If you have questions about health insurance and tobacco use or need help finding coverage, call the number at the top of your screen to speak with a licensed health insurance producer.

 

Originally posted August 16, 2016.



[1] HealthCare.gov. “Preventive Care Benefits for Adults.” Accessed Aug. 9, 2016. https://www.healthcare.gov/preventive-care-adults/

[2] HealthCare.gov. “How Insurance Companies Set Health Premiums.” Accessed Aug. 9, 2016. https://www.healthcare.gov/how-plans-set-your-premiums/

[3] Ibid.

[4] Tobacco Control Legal Consortium. “How the Affordable Act Affects Tobacco Use and Control.” Last updated March 2014. http://www.integration.samhsa.gov/health-wellness/How_the_Affordable_Care_Act_Affects_Tobacco_Use_and_Control.pdf

[5] Giovannelli, Justin, et al.“Insurance Premium Surcharges for Smokers May Jeopardize Access to Coverage.” To The Point. Jan. 13, 2015. http://www.commonwealthfund.org/publications/blog/2015/jan/insurance-premium-surcharges-for-tobacco-use

[6] Tobacco Control Legal Consortium. “How the Affordable Act Affects Tobacco Use and Control.” Last updated March 2014. http://www.integration.samhsa.gov/health-wellness/How_the_Affordable_Care_Act_Affects_Tobacco_Use_and_Control.pdf

[7] Giovannelli, Justin, et al.“Insurance Premium Surcharges for Smokers May Jeopardize Access to Coverage.” To The Point. Jan. 13, 2015. http://www.commonwealthfund.org/publications/blog/2015/jan/insurance-premium-surcharges-for-tobacco-use

[8] Andrews, Michelle. “E-Cigarette Users May End Up Paying More for Insurance.” Kaiser Health News. http://www.npr.org/sections/health-shots/2014/05/20/314228497/e-cigarette-users-may-end-up-paying-more-for-insurance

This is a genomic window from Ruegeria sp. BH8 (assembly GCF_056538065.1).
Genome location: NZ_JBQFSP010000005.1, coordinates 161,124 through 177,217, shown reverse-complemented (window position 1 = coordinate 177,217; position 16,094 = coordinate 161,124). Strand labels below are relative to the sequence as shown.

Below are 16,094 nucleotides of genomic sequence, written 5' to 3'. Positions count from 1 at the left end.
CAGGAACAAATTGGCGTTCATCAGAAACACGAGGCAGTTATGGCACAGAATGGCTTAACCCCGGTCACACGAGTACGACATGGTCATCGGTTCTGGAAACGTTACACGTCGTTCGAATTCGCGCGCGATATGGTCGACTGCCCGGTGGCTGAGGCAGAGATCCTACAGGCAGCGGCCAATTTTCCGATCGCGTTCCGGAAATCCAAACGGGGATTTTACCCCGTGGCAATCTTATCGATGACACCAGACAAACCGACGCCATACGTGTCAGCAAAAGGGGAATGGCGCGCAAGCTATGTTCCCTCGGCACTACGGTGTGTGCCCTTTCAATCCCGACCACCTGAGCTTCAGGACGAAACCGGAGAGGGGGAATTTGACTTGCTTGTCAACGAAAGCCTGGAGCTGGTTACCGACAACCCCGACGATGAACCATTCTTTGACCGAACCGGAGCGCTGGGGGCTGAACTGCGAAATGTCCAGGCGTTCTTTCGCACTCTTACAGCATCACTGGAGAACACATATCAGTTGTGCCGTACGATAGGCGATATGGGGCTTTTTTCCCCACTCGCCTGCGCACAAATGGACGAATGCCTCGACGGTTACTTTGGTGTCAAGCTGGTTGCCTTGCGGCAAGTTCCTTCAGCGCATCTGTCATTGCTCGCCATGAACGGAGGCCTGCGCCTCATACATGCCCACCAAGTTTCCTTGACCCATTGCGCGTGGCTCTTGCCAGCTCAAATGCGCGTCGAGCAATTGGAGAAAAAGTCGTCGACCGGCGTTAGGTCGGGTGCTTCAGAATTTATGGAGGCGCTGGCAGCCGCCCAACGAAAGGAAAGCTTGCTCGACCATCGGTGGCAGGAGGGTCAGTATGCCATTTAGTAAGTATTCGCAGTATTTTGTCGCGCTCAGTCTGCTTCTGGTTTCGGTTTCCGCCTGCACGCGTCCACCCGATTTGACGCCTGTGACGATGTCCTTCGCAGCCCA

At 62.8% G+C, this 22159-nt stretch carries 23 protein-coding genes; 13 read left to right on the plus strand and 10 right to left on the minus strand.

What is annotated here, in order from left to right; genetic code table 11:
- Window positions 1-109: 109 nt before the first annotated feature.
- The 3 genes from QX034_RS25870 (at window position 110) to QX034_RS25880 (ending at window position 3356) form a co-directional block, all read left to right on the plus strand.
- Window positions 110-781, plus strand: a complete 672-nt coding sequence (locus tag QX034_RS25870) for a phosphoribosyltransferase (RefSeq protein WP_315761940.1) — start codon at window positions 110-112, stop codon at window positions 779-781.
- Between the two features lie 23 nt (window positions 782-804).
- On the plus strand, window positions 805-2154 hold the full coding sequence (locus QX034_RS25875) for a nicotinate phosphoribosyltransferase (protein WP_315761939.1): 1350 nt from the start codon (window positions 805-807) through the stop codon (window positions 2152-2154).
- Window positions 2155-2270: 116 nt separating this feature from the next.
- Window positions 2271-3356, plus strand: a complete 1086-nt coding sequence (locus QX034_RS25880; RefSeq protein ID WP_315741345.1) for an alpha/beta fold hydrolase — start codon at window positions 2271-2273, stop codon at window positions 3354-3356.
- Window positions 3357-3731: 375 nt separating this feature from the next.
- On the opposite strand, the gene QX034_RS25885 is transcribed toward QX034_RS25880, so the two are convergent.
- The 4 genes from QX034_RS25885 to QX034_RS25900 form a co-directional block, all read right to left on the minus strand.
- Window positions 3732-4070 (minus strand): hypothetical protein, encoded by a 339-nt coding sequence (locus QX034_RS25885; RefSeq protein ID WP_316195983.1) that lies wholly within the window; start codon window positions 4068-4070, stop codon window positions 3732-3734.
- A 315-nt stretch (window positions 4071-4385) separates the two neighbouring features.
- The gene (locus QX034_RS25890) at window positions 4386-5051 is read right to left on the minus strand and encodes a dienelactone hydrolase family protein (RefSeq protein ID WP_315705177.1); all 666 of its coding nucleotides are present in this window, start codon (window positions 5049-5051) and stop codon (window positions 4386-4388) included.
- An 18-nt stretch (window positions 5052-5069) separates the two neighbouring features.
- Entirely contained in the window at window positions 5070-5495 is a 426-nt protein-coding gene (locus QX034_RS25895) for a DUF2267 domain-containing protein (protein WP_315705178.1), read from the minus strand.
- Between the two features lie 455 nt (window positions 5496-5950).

[9] FreeAdvice Legal Staff. “What If the Insured Lied About His Smoking?” http://law.freeadvice.com/insurance_law/life_insurance_law/insurance_lie_smoke.htm

[10] Giovannelli, Justin, et al.“Insurance Premium Surcharges for Smokers May Jeopardize Access to Coverage.” To The Point. Jan. 13, 2015. http://www.commonwealthfund.org/publications/blog/2015/jan/insurance-premium-surcharges-for-tobacco-use

[11] Kansas Health Institute. “Issue Brief: States Vary on Higher Premiums Paid by Tobacco Users Under the ACA.” Sept. 2015. http://www.khi.org/assets/uploads/news/13870/tobaccosurcharge_final.pdf

[12] Centers for Medicare & Medicaid Services. The Center for Consumer Information & Insurance Oversight. “Market Rating Reforms: State Specific Rating Variations.” Last updated Feb. 26, 2016. https://www.cms.gov/CCIIO/Programs-and-Initiatives/Health-Insurance-Market-Reforms/state-rating.html

[13] Ibid.

[14] Greenwood, Michael. “ACA’s Tobacco Surcharges Reduce Smokers’ Insurance Take-Up, But Do Not Increase Smoking Cessation, Study Finds.” Yale School of Public Health. July 7, 2016. https://publichealth.yale.edu/news/article.aspx?id=13049

[15] Mangan, Dan. “Obamacare’s Smoker Penalty Dampened Insurance Enrollment, Didn’t Help Quitting.” CNBC. July 6, 2016. http://www.cnbc.com/2016/07/06/obamacares-smoker-penalty-dampened-insurance-enrollment-didnt-help-qutting.html

[16] Smoking Cessation, Study Finds.” Yale School of Public Health. July 7, 2016. https://publichealth.yale.edu/news/article.aspx?id=13049

[17] Ibid.

About The IHC Group
Independence Holding Company (NYSE: IHC) is a holding company that is principally engaged in underwriting, administering and/or distributing group and individual disability, specialty and supplemental health, pet, and life insurance through its subsidiaries since 1980. The IHC Group owns three insurance companies (Standard Security Life Insurance Company of New York, Madison National Life Insurance Company, Inc. and Independence American Insurance Company) and IHC Specialty Benefits, Inc., which is a technology-driven insurance sales and marketing company that creates value for insurance producers, carriers and consumers (both individuals and small businesses) through a suite of proprietary tools and products (including ACA plans and small group medical stop-loss). All products are placed with highly rated carriers.

IHC Specialty Benefits, Inc.
IHC Specialty Benefits, Inc., doing business as Health eDeals Insurance Solutions is a full-service marketing and distribution company that focuses on small employer, individual and consumer products. Health eDeals markets products via general agents online, telebrokerage, advisor centers, private label and directly to consumers. For more information about Health eDeals visit http://www.HealtheDeals.com.